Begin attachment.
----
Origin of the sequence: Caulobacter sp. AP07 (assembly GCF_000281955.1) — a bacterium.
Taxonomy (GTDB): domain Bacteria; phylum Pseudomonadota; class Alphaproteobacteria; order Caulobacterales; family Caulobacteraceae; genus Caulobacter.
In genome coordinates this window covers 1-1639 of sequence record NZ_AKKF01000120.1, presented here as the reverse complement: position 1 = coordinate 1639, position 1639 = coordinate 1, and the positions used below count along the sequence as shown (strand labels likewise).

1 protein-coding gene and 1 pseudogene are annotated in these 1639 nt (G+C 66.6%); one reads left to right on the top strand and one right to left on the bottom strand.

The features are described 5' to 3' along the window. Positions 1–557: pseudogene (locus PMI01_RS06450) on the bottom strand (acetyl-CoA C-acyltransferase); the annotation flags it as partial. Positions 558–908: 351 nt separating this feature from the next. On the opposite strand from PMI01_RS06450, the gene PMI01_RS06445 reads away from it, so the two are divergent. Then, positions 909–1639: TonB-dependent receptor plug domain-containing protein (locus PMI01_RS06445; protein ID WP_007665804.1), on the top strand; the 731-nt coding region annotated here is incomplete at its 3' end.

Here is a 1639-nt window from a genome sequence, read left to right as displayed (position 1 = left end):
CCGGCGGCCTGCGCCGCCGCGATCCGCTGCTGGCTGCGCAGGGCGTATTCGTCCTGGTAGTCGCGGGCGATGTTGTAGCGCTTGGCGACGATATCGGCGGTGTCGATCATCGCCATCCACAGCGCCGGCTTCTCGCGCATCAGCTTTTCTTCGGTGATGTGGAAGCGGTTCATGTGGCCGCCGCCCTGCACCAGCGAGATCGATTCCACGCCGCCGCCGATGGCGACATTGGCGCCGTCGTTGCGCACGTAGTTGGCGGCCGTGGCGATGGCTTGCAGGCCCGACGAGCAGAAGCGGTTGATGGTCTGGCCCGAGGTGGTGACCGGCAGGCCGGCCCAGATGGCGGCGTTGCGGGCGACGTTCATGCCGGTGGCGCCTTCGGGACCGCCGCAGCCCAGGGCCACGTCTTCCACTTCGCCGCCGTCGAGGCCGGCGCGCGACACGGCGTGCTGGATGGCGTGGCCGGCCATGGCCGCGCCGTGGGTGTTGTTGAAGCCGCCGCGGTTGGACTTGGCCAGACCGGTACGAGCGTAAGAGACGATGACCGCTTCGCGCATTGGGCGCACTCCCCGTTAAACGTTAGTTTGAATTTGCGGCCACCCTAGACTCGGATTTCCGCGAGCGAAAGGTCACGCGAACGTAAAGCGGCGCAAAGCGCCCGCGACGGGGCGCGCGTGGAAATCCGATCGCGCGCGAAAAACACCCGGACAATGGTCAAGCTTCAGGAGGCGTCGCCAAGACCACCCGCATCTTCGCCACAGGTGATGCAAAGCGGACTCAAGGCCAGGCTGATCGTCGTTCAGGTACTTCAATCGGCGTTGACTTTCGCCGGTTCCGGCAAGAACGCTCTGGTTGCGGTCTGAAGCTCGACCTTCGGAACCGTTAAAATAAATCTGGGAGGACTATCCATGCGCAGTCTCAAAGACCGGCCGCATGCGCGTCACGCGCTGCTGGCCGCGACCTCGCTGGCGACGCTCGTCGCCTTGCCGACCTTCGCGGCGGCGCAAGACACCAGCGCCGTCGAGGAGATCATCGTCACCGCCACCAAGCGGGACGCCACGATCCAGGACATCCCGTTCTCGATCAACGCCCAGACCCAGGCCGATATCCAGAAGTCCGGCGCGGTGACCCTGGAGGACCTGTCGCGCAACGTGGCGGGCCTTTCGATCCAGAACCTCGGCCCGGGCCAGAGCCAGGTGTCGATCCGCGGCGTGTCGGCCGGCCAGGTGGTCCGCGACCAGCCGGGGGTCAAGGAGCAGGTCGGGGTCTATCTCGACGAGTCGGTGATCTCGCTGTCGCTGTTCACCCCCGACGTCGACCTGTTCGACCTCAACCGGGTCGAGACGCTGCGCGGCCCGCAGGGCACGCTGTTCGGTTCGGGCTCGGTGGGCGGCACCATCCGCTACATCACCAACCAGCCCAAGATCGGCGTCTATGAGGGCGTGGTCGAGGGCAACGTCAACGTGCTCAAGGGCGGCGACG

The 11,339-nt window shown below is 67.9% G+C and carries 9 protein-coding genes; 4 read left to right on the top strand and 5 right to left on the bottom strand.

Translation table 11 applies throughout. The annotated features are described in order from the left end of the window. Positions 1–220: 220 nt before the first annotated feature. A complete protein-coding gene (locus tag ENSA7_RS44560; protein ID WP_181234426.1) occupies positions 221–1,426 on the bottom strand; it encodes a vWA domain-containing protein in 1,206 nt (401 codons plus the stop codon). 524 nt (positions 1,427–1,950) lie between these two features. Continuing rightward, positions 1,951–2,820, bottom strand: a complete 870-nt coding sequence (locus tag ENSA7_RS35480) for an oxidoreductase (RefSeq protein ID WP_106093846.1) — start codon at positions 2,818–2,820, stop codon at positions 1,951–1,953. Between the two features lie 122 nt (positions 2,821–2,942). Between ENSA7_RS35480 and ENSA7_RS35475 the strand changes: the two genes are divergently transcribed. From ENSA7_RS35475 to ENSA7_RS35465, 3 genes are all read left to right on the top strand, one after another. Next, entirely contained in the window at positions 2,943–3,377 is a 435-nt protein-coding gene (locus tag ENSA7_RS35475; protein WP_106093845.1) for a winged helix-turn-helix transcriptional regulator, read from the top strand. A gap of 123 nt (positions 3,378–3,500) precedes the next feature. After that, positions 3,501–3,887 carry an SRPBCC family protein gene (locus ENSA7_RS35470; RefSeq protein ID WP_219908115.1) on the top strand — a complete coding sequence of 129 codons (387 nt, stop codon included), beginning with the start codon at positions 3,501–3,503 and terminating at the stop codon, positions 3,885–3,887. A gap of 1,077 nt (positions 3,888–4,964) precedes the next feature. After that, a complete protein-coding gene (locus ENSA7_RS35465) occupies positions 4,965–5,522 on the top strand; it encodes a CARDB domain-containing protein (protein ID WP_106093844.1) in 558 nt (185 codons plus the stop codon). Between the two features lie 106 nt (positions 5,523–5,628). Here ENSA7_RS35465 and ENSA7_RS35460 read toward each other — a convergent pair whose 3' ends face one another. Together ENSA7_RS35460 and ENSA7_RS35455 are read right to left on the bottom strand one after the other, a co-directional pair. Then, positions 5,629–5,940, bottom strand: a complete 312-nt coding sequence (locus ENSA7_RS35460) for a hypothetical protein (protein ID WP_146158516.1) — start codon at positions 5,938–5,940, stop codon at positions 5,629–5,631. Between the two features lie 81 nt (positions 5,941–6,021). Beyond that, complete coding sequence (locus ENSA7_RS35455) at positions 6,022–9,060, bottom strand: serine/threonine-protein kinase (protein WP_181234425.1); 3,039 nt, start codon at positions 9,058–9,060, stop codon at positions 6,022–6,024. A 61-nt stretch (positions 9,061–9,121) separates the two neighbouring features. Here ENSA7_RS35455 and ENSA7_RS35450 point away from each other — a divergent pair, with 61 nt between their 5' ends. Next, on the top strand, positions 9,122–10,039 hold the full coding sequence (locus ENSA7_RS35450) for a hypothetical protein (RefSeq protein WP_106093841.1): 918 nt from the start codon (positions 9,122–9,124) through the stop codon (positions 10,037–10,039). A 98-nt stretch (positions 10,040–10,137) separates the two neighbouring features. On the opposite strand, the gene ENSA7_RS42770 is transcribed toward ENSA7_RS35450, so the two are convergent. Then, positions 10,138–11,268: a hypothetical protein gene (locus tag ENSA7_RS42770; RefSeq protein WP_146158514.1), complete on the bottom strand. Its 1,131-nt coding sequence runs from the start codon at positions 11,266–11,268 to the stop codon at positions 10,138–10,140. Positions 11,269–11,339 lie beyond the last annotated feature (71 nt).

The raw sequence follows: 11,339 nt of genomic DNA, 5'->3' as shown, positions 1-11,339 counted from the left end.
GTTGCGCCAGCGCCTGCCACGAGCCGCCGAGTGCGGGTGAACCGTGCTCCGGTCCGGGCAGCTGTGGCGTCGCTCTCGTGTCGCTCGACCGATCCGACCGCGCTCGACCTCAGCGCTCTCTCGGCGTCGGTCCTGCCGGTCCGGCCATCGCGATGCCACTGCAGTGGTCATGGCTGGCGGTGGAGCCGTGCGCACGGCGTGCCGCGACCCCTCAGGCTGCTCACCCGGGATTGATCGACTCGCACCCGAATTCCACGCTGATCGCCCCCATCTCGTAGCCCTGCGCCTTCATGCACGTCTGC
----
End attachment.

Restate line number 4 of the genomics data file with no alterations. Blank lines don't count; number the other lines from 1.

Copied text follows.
1 protein-coding gene and 1 pseudogene are annotated in these 1639 nt (G+C 66.6%); one reads left to right on the top strand and one right to left on the bottom strand.